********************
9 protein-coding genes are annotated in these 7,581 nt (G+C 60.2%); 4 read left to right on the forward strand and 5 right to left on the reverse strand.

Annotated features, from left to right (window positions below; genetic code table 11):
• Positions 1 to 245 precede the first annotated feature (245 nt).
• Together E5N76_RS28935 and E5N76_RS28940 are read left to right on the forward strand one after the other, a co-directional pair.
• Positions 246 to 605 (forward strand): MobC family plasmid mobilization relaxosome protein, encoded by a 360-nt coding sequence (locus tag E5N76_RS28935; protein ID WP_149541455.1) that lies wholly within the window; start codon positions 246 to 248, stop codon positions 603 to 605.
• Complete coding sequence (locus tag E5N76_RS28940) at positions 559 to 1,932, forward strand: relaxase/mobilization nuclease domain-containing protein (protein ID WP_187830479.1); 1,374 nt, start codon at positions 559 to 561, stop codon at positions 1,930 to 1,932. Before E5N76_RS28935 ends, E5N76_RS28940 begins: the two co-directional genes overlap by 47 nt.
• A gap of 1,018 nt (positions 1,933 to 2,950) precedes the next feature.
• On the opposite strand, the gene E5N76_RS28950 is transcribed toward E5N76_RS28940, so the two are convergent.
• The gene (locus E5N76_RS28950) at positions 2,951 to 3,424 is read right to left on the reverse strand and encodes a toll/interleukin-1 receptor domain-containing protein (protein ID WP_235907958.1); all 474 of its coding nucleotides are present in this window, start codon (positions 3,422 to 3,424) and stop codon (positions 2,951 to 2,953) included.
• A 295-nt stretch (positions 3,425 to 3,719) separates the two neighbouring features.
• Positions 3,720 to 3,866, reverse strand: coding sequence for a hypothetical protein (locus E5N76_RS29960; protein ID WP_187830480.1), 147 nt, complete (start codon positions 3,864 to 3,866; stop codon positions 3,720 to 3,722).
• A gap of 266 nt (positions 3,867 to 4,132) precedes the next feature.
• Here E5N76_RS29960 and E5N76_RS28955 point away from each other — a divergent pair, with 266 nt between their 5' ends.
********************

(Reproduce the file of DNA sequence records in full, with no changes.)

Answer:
9 protein-coding genes are annotated in these 7,581 nt (G+C 60.2%); 4 read left to right on the forward strand and 5 right to left on the reverse strand.

Annotated features, from left to right (window positions below; genetic code table 11):
• Positions 1 to 245 precede the first annotated feature (245 nt).
• Together E5N76_RS28935 and E5N76_RS28940 are read left to right on the forward strand one after the other, a co-directional pair.
• Positions 246 to 605 (forward strand): MobC family plasmid mobilization relaxosome protein, encoded by a 360-nt coding sequence (locus tag E5N76_RS28935; protein ID WP_149541455.1) that lies wholly within the window; start codon positions 246 to 248, stop codon positions 603 to 605.
• Complete coding sequence (locus tag E5N76_RS28940) at positions 559 to 1,932, forward strand: relaxase/mobilization nuclease domain-containing protein (protein ID WP_187830479.1); 1,374 nt, start codon at positions 559 to 561, stop codon at positions 1,930 to 1,932. Before E5N76_RS28935 ends, E5N76_RS28940 begins: the two co-directional genes overlap by 47 nt.
• A gap of 1,018 nt (positions 1,933 to 2,950) precedes the next feature.
• On the opposite strand, the gene E5N76_RS28950 is transcribed toward E5N76_RS28940, so the two are convergent.
• The gene (locus E5N76_RS28950) at positions 2,951 to 3,424 is read right to left on the reverse strand and encodes a toll/interleukin-1 receptor domain-containing protein (protein ID WP_235907958.1); all 474 of its coding nucleotides are present in this window, start codon (positions 3,422 to 3,424) and stop codon (positions 2,951 to 2,953) included.
• A 295-nt stretch (positions 3,425 to 3,719) separates the two neighbouring features.
• Positions 3,720 to 3,866, reverse strand: coding sequence for a hypothetical protein (locus E5N76_RS29960; protein ID WP_187830480.1), 147 nt, complete (start codon positions 3,864 to 3,866; stop codon positions 3,720 to 3,722).
• A gap of 266 nt (positions 3,867 to 4,132) precedes the next feature.
• Here E5N76_RS29960 and E5N76_RS28955 point away from each other — a divergent pair, with 266 nt between their 5' ends.